Carl L. Hart, Ph.D.

Dr. Hart is an Associate Professor of Psychology in both the Departments of Psychiatry and Psychology at Columbia University, and Director of the Residential Studies and Methamphetamine Research Laboratories at the New York State Psychiatric Institute. A major focus of Dr. Hart’s research is to understand behavioral, physiological, and subjective effects of psychoactive drugs in experienced users. He is the author or co-author of dozens of peer-reviewed scientific articles in the area of substance abuse, co-author of the textbook, Drugs, Society, and Human Behavior, and a member of a NIH review group. Dr. Hart was recently elected to Fellow status by the American Psychological Association (Division 28) for his outstanding contribution to the field of psychology, specifically psychopharmacology and substance abuse.


Teaching Activities:

Dr. Hart teaches an entry level course entitled Drugs & Behavior (PSYC W2460) and an advanced seminar entitled Topics in Neurobiology & Behavior (PSYC G4440) in the Department of Psychology.

Training Opportunities:

Dr. Hart is currently seeking applicants for the Ph.D. program in the Department of Psychology and for the NIDA-funded Substance Abuse Postdoctoral Fellowship program in the Division on Substance Abuse within the Department of Psychiatry.

Current Research Activities:

Laboratory Model of Shift Work
Recently, Dr. Hart and colleagues developed a laboratory model of shift work and have begun characterizing drug effects on individuals working irregular schedules. They have shown that that psychomotor performance and mood are disrupted during night shift work; these shift change-related effects are differentially modified by the hypnotic zolpidem administered one hour before bedtime and the stimulant methamphetamine administered one hour after waking. Zolpidem improves subjective reports of sleep quality and, to a lesser extent, performance. Next-day mood, however, appears to be worsened by zolpidem, particularly during the night shift condition. In contrast, methamphetamine attenuates virtually all night shift-related performance impairments. The results from these studies may be of particular significance in occupations that require abrupt changes in work schedules, e.g., health care workers, police officers, and military personnel.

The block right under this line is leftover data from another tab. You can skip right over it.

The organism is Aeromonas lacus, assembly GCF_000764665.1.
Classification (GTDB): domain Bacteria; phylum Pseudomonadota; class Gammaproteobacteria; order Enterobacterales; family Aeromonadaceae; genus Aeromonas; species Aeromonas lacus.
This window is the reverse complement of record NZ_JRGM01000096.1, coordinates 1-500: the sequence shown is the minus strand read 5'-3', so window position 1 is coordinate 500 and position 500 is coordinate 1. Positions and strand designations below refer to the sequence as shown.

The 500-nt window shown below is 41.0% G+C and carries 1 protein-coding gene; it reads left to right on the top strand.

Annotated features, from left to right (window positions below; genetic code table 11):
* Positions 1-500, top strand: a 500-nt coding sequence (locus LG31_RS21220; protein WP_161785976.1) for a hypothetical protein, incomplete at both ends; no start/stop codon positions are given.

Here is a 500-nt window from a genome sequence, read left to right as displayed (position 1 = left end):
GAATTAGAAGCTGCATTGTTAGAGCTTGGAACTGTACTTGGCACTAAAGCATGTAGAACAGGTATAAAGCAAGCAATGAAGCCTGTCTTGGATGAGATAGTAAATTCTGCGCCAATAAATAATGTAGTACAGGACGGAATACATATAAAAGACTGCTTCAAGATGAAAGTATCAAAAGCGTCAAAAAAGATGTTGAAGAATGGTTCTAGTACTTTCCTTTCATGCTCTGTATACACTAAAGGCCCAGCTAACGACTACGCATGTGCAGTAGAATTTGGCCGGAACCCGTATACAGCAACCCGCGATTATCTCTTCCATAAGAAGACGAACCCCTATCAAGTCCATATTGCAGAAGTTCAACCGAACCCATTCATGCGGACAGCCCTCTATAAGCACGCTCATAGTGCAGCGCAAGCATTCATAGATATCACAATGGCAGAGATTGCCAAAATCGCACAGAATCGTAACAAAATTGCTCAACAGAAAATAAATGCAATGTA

Assessment of Cognitive Functioning During Intoxication
A major focus of this research is the development and implementation of new complex cognitive tasks that are sensitive to drug effects. Complex cognitive performance (e.g., shifting of mental sets, inhibiting of prepotent responses, abstraction) during acute marijuana intoxication has received little formal experimental attention. We have begun evaluating the effects of acute marijuana smoking on complex cognitive performance in experienced marijuana smokers. Our data indicate that marijuana has no effect on accuracy on measures of cognitive flexibility, mental calculation, and reasoning, but it significantly increases the number of premature responses and the time participants require to complete many cognitive tasks. Findings from this research suggest that the consistent slowing of cognitive performance during intoxication may have significant behavioral effects under some circumstances requiring complex operations that must be accomplished in a limited time frame, such as certain workplace tasks and the operation of machinery and automobiles. The results of these studies may have substantial public health implications and could contribute to both educational and public policy developments.

Teaching Activities:

Dr. Hart teaches an undergraduate Drugs & Behavior course (PSYC W2460) and an undergraduate Topics in Neurobiology & Behavior seminar (PSYC G4440) in the Department of Psychology. In addition, Dr. Hart and colleagues in the Division on Substance Abuse teach a graduate level Drugs & Society course (PH 8724) in the School of Public Health.

Training Opportunities:

Dr. Hart is a faculty member on Dr. Kleber’s NIDA-funded Substance Abuse Postdoctoral Fellowship grant and in the Columbia University/Hunter College Minority Students Summer Research Program. The research described above provides excellent training opportunities for applicants to the Fellowship and Summer Research programs.

Ksir C, Hart CL, Ray O (2006) Drugs, Society, and Human Behavior, 12th Edition. McGraw-Hill: New York

Recent Publications